Mar 16 , 2020
- Normal baby poop can have a lot of different shades and consistencies.
- Your baby will have his first poop (a greenish-black, tarry, sticky substance called meconium) within 24 hours after birth.
- If your baby is exclusively breastfed, her poop will be yellow or slightly green and have a mushy or creamy consistency.
- Formula-fed babies have pasty, peanut butter-like poop on the brown color spectrum.
- Green poop is usually completely normal.
- Call the doctor any time your baby starts to poop more or less often than is typical for him, or whenever you see anything unusual in your baby's diaper.
When it comes to baby poop, most new parents don't know what to expect and may find they have a lot of questions! How often should your baby poop, and what should it look like? Does breastfed baby poop smell? Is green baby poop normal? Baby poop has so many shades and consistencies that even experienced parents may not have seen them all.
This complete guide to baby poop describes the various types of baby poop and explains what's normal and what's not as your newborn drinks breast milk or formula and starts eating solids. You'll also find out when not to worry and what's cause for concern.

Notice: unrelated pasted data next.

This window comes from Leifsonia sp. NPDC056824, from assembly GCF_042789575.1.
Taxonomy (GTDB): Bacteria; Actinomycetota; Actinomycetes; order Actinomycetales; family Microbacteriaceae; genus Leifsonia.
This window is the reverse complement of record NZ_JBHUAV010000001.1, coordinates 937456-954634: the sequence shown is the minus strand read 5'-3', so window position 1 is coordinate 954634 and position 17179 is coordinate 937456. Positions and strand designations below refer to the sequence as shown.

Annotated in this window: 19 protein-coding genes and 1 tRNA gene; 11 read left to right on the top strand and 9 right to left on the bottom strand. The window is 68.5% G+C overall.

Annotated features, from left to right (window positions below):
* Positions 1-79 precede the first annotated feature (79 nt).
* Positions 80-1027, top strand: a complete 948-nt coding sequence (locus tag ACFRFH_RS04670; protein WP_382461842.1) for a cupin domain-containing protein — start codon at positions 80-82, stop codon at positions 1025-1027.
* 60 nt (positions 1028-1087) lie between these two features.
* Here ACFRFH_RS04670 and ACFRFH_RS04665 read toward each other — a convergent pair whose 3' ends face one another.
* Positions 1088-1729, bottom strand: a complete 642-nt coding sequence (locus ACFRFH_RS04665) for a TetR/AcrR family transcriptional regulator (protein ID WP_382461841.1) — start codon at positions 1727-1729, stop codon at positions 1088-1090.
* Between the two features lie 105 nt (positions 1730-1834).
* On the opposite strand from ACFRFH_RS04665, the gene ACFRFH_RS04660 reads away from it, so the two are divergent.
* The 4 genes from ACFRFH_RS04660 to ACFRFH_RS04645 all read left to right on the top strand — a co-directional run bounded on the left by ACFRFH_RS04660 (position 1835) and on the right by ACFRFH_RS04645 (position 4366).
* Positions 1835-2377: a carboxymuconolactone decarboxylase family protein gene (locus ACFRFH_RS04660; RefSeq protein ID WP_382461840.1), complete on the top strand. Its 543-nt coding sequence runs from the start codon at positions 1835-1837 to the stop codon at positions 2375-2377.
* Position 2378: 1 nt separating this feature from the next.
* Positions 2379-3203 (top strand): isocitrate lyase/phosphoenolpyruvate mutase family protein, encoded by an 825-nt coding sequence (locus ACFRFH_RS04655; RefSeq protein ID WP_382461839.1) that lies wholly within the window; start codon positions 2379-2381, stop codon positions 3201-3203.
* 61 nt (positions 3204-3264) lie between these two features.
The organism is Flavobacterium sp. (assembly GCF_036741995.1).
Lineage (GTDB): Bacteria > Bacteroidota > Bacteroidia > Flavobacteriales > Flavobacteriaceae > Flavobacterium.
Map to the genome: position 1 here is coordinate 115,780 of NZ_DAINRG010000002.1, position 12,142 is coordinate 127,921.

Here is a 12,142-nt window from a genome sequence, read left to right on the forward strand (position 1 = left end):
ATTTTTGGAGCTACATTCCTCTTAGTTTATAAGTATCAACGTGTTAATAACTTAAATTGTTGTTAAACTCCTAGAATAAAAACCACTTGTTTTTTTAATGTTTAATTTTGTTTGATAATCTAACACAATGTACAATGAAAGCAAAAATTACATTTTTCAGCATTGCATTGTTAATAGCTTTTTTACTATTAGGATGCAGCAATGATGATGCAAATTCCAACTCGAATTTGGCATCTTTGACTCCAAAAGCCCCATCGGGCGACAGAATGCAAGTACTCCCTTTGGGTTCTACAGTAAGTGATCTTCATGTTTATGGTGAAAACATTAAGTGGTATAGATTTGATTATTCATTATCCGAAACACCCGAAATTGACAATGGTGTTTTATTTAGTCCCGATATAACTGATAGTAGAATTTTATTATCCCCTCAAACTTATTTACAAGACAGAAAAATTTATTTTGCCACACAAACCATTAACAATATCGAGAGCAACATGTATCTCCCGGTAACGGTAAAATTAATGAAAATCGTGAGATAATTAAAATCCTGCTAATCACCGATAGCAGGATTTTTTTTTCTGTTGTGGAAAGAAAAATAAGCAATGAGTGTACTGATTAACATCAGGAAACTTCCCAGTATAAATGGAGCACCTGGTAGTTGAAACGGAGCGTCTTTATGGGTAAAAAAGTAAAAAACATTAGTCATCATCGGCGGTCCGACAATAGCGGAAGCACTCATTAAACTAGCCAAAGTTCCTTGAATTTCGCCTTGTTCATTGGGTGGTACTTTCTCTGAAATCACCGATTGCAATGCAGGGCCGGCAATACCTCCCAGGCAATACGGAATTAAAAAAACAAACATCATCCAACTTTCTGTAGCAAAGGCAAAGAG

What does newborn poop look like?
Your baby will most likely produce his first poop within 24 hours after birth. For your baby's first few poops, expect to find a greenish-black, tarry, sticky substance (meconium) that looks like motor oil in your newborn's diaper. Because meconium is made of amniotic fluid, mucus, skin cells, and other stuff ingested in utero, it doesn't really smell – so you may not realize it's time for a diaper change.
When your baby is 2 to 4 days old, his poop will become lighter in color and less sticky. This transitional stool is a sign that he's started digesting early breast milk or formula and that his intestinal tract is working as it should.
Does breastfed baby poop look different than formula-fed poop?
If your baby is exclusively breastfed, her poop will be yellow or slightly green and have a mushy or creamy consistency. It may be runny enough to resemble diarrhea. Breastfed poop typically looks like Dijon mustard and cottage cheese mixed together, and it may be dotted with little seed-like flecks. Interestingly, most parents find that it doesn't smell half bad.